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26 Oct 2017, 1:24 p.m.

It is a pleasure to see you in the Chair, Madam Deputy Speaker.

I welcome the Modern Slavery Act 2015, in particular section 54, on supply chains, which we had to fight quite hard for. Despite the legislation, as the National Crime Agency said earlier this year, modern slavery is steadily increasing. There are many industries in which modern slavery goes undetected, in everyday situations right under our noses. Twenty cases of modern slavery have been investigated in Bristol over the last year, including one involving eastern European workers who were exploited by a Bristol car wash and forced to work long hours for low pay. One had worked for 18 months without any pay at all, and it is believed that five others are in the same situation.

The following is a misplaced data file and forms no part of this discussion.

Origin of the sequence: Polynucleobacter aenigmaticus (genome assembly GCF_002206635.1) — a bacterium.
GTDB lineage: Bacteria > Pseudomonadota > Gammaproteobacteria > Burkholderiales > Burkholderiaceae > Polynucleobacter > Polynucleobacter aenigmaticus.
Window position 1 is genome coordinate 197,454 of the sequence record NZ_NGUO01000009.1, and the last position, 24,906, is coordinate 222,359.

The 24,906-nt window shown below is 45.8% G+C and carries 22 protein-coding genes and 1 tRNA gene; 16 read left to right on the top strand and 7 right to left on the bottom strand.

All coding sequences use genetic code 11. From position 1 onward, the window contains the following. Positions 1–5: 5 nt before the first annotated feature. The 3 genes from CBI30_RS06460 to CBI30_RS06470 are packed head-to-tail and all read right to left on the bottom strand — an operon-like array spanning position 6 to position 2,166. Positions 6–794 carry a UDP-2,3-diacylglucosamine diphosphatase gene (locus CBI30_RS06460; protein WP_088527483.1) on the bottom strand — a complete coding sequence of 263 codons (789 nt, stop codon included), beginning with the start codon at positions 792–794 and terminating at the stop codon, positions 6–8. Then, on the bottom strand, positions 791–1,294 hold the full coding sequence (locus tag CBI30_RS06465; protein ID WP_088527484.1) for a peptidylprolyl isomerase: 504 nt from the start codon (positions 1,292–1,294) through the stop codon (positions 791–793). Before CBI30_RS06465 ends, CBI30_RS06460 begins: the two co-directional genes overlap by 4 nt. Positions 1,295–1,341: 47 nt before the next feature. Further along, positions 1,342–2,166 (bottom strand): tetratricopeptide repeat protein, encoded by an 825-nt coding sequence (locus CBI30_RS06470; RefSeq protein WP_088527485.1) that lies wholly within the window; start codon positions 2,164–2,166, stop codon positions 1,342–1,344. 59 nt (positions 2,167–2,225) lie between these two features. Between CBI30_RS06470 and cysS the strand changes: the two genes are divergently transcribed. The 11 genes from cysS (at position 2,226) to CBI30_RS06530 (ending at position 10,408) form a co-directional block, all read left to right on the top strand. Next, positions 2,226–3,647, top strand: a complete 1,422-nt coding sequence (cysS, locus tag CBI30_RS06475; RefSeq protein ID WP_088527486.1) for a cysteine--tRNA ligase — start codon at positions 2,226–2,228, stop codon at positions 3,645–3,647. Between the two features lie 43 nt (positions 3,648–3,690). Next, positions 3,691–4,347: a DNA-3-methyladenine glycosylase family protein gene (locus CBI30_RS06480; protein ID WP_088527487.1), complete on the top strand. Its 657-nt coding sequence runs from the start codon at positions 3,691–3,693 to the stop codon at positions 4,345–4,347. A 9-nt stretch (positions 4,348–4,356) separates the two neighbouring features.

In July, police arrested four people on suspicion of human trafficking and slavery offences following a raid on a nail bar in Southmead in Bristol, in the constituency of my hon. Friend the Member for Bristol North West (Darren Jones). Unseen, a Bristol-based charity that works to eradicate modern slavery and runs the UK-wide modern slavery helpline, is running the “Let’s Nail It” campaign, which aims to raise awareness and help to stop slavery in nail bars. I am happy to support the campaign—hence my bright pink nails today—as is Avon and Somerset police, which ended up being denounced by the hon. Member for Monmouth (David T. C. Davies) on the front page of The Sun for its efforts. However, it was right to do so: we need to bring people’s attention to what is happening right under their noses. Over the past 12 months, police in the wider Avon and Somerset area have dealt with 60 investigations and seen a significant increase in modern slavery-related intelligence. Calls to the helpline also went up following the awareness campaign.